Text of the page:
"Give Thanks" said Meeta and I wondered, and wondered...
Should I give Thanks for driving for almost an hour through the drizzle after work only to come home and start dinner when all I want is to be served hot chai while I cuddle up in the couch to watch some "Saas-Bahu" stuff. Should I give Thanks that if I want a hot "chai" I need to make it myself and just forget the pakoris because there's so much left to be done or should I give Thanks because my damned cable does not serve up any "Saas-Bahu" stuff and denies me the pleasure of rotting my mind.
I wondered & muttered and the rain dropped pitter-patter...
And then, my little one jumped all over me, wrapped her arms around me and hugged. I thanked for that, to have her to come home to, to watch her, to love her. And as I mixed the ground chicken, popped open the can of red rajma and chopped up the onions I thanked for being able to do this, to have a family to feed and care for, to have enough food to cook, to take pleasure in what I was doing. And then my husband suggested to adjust the AWB on the camera, set the exposure, and I clicked & he clicked. I thanked for having such a good friend in him who not only ate the rajma I served but was benevolent enough to help me take pictures which looked better than the dish :)
I thanked for being a WOMAN, for having the power to give birth, to work, to feed, to cook, to create & to blog...
Thanks to everyone out there living your life & helping others live theirs. Thanks Meeta for letting me be thankful.
And I went back and cooked my Rajma with Keema. This is not a Bengali dish but I try to make it the way my Ma used to make Keema Mattar which again does not have a Bong stamp to it. But a very hearty meal can be had of this combination, it satisfies with it’s quality & quantity, and there are different ways you can enjoy it.
You can have it with Rice, with Chapati, all by itself with some steamed veggies thrown in, if you make it dry use it as a stuffing for a wrap for lunch next day. I think this is the perfect dish to make if you are rushed and want to make something for dinner, next day lunch and a different dinner out of it on day 2.
What You Need
Rajma or Red Kidney Beans ~ 1 can, it said 1lb 13oz. I used this from Goya. If you are not using canned you might have to go through the process of soaking & pressure cooking the rajma.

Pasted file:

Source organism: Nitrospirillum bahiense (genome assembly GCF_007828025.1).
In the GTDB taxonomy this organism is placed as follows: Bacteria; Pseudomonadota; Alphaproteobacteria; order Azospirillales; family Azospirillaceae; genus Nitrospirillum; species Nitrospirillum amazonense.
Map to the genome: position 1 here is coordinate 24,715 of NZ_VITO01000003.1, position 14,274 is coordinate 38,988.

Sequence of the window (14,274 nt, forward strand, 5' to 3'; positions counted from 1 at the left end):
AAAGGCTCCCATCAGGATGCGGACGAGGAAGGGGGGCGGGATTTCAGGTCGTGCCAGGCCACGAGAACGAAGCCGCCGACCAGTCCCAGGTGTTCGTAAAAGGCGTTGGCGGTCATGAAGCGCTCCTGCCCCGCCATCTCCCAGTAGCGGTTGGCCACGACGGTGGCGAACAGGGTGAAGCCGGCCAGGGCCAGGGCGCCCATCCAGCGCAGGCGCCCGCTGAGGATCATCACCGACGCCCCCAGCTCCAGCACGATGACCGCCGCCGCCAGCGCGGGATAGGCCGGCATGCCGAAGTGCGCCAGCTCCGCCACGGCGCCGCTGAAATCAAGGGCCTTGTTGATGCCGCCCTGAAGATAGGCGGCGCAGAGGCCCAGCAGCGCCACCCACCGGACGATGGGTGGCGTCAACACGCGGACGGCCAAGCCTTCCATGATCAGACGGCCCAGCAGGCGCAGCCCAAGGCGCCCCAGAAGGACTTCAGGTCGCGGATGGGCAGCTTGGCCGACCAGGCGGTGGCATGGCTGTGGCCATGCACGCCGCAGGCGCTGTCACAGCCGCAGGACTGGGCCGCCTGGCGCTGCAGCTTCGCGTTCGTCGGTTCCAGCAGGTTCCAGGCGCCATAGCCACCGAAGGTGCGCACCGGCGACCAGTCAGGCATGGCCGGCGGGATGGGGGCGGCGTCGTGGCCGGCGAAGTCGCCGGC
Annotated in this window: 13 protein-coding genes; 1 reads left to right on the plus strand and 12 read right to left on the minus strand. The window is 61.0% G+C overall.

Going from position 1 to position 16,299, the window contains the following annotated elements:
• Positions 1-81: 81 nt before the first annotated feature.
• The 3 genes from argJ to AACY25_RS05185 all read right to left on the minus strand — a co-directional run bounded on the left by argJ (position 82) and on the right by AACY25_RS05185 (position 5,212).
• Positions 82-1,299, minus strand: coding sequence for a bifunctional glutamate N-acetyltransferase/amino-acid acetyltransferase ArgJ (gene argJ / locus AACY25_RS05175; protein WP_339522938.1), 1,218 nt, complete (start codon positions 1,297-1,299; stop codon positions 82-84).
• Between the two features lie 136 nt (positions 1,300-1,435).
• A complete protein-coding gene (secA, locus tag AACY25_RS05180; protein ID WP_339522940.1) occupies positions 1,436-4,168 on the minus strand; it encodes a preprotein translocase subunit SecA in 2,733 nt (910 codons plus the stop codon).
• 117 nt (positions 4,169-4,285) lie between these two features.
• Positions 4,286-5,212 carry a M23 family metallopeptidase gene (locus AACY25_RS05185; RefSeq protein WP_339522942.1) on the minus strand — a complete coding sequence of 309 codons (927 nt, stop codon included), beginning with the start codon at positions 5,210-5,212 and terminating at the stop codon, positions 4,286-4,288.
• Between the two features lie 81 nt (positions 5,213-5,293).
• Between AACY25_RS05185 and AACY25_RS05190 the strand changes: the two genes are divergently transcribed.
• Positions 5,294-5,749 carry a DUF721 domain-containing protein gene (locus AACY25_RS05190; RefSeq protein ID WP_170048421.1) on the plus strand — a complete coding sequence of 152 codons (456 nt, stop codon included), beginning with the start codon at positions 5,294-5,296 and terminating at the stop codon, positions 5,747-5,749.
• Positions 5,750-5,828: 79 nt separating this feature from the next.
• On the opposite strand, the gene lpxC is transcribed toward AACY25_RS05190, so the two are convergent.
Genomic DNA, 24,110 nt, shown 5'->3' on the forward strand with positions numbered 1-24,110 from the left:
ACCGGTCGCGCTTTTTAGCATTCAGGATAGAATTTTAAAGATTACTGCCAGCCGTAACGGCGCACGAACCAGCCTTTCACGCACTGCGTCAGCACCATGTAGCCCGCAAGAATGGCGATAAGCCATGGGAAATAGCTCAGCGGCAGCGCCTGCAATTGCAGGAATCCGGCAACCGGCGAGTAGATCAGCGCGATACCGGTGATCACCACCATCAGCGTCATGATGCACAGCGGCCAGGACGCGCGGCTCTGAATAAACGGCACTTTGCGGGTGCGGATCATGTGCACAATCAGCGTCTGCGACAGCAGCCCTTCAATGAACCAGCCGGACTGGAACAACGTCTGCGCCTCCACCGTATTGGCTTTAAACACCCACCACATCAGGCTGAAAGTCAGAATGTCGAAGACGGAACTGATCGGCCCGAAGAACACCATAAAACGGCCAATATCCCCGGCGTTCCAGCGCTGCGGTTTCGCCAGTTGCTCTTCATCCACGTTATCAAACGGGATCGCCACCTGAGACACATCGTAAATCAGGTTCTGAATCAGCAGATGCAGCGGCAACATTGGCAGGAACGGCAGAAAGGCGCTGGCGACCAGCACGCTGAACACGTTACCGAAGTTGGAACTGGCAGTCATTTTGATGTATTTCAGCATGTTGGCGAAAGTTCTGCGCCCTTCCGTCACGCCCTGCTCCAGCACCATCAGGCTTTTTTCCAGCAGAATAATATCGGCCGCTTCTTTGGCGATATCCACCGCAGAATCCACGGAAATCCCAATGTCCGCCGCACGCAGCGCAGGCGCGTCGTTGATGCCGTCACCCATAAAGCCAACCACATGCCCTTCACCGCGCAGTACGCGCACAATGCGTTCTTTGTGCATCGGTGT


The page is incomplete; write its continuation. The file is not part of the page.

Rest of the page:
Ground Chicken (Keema) ~ 1 lb. I used this from Perdue Ground Chicken. You can use fresh if you get them.
Onions ~ 2 medium grind to paste
Tomato ~ 2 medium blended (chopped does no harm either)
Green Chillies ~ 5/6 chopped
Corriander leaves ~ for garnish
For Marinating the Chicken:
Ginger Paste ~ 2 tsp for marinade
Garlic Paste ~ 2 tsp for marinade
Yogurt ~ 2 -3 tbsp
Garlic Clove ~ 1 clove chopped
Elaichi or Cardamom ~ 5
Laung or Cloves ~ 5
Darchini or Cinnamon stick ~ a small one
Maggi Hot & Sweet Tomato Ketchup ~ my all time fav or any other tangy sauce
Jeera or Cumin Powder ~ 1 tsp
Dhania or Corriander Powder ~ 1tsp
I dry roast Cumin seeds, Dhania Seeds, Dried Red Chillies and then dry grind them and store that for this and many other cooking. You can do that when you have time.
Garam masala Powder ~ I make this and store it too, but whatever you have is fine
Red Chilli Powder ~ your choice
How I Do It
Marinade the ground chicken with yogurt, 2 tsp of ginger paste, 2 tsp of garlic paste and little salt. Keep it aside for 2-3 hours. I often do it night before so it’s just ready to be cooked by evening.
Make a paste of the onions. Quick Tip: I make a paste or chop onions when I have extra time. They stay in the fridge good for 3/4 days
Heat Oil in a Kadai /Frying Pan
Coarsely pound the Elaichi (Cardamom), Laung (Cloves) & Darchini (Cinnamon Sticks) and add it to the oil
Add the chopped garlic and the green chillies.
As soon as you get the fragrant smell of garlic rising add the onions.
Add a little sugar and fry them till they are light brown in color.
Add the tomato
Continue light frying till oil separetes from the paste.
Add the marinated Keema (ground Chicken)
Continue cooking till the Keema changes color. Stir so that the keema transforms to a granulated mass. Since ground chicken here is machine processed, when raw, they are like a soft paste.
Add the Cumin, Corriander & Red Chilli Powder. Mix well.
Add about 2 tbsp of the Maggi Sauce (or any other). Actually I didn’t measure, I just poured till I got the tangy taste & color.
Add the Rajma .
Cook for some more time till the masala engulfs the Rajma as well as the Keema
Add little water, salt, Garam masala Powder and cover and Cook
Cook till Rajma is done. The Rajma I cook is not gravy based, it’s on the dry side, if you want gravy go ahead.
Add a little Fajita Seasoning Mix or KitchenKing Masala if you feel the taste is lacking something. I do that.
Garnish with Corriander leaves.
If you want add chopped hard boiled eggs.
Enjoy hot spicy Rajma Keema any way you like.
Let me reiterate, I kind of cook by smell & taste & instinct so my measures stated might not be exact, feel free to innovate & deviate. I am trying to measure while cooking these days but on a busy day, nah-nah !!
This is my entry for Monthly Mingle at photographer cook Meeta's of What's For Lunch Honey. Her very interesting theme was Give Thanks. And as I eat my dinner I do just that.
Note: For Vegans out there, instead of using keema you can substitute keema with ground soy granules as in Egg paratha with twist
Trivia:Red beans and rice is an emblematic dish of Louisiana Creole cuisine (not originally of Cajun cuisine), traditionally made on Mondays with red beans, vegetables (onion and celery), spices (thyme, cayenne pepper, and bay leaf), and pork bones left over from Sunday dinner, cooked together slowly in a pot and served over rice. From Wiki.